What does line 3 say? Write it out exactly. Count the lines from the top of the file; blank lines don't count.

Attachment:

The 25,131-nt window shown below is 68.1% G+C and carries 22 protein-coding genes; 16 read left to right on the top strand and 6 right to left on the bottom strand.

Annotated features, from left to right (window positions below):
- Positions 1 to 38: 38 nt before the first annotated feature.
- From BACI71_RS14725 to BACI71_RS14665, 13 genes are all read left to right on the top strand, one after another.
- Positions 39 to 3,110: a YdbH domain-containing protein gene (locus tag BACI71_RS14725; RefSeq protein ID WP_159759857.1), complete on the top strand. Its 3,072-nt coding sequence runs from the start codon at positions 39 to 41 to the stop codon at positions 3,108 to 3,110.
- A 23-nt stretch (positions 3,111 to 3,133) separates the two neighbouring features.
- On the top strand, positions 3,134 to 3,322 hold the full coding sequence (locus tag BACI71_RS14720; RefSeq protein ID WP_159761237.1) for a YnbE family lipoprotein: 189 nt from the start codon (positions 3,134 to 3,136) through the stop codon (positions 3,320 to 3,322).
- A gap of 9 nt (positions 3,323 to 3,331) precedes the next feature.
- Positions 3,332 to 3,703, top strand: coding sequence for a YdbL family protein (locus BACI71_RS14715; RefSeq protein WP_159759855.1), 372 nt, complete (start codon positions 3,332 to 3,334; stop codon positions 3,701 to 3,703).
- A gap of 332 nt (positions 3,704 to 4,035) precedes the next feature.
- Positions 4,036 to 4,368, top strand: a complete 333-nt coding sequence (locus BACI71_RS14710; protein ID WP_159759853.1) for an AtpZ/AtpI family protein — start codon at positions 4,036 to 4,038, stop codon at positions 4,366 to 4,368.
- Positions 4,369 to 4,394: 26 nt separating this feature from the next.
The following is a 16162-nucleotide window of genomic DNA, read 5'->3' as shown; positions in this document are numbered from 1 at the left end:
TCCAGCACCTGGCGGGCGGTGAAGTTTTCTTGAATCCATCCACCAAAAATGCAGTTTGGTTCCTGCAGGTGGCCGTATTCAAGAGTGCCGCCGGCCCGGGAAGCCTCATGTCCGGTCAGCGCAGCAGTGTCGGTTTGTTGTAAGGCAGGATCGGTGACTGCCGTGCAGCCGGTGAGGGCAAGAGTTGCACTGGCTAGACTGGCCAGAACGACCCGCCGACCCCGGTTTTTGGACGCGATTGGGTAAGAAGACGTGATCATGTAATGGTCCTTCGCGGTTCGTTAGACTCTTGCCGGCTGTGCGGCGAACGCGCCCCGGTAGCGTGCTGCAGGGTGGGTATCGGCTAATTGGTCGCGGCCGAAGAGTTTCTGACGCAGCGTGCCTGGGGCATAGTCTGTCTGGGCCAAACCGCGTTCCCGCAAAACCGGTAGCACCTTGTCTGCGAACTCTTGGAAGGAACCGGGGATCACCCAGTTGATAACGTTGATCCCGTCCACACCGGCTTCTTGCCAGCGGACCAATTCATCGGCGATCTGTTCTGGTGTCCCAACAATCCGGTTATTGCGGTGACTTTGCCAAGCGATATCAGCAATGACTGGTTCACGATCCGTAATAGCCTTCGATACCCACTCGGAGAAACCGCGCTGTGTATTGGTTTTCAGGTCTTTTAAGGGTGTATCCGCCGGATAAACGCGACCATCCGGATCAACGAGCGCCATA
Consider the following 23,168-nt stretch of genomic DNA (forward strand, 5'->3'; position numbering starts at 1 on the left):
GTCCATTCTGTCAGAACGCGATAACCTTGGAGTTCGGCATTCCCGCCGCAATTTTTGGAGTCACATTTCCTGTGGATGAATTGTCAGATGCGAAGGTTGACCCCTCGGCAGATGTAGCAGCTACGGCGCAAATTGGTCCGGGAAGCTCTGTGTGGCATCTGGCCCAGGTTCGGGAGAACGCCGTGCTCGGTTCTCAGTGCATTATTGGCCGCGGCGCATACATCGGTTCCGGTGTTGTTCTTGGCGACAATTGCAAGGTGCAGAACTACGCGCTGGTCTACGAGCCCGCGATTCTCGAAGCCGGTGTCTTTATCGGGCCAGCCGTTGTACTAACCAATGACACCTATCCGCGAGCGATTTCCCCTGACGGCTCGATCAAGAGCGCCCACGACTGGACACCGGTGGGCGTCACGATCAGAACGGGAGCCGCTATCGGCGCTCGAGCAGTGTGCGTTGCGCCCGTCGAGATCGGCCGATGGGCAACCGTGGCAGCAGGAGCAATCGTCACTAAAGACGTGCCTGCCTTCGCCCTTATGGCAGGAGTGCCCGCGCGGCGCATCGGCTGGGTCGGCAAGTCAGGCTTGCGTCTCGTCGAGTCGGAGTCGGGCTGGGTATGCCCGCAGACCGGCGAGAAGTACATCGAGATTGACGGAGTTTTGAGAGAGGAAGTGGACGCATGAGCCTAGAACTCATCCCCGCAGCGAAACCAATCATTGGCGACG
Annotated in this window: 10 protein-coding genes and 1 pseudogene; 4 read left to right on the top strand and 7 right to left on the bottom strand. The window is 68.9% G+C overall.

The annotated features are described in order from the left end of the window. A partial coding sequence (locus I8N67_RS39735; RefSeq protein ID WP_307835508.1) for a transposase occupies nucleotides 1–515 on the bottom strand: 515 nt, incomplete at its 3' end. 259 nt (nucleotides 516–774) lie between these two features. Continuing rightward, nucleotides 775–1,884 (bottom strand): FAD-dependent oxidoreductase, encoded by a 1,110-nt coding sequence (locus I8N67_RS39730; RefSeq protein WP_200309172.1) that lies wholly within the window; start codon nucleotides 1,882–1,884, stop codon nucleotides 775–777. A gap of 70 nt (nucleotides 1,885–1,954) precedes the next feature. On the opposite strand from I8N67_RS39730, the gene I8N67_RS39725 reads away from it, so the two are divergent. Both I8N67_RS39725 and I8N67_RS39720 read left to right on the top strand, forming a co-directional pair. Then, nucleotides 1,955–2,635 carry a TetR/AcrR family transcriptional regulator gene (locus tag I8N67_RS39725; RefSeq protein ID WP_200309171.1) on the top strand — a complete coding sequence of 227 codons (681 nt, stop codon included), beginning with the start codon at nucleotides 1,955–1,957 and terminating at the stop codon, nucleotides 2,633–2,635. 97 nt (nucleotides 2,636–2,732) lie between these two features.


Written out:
- Positions 1 to 38: 38 nt before the first annotated feature.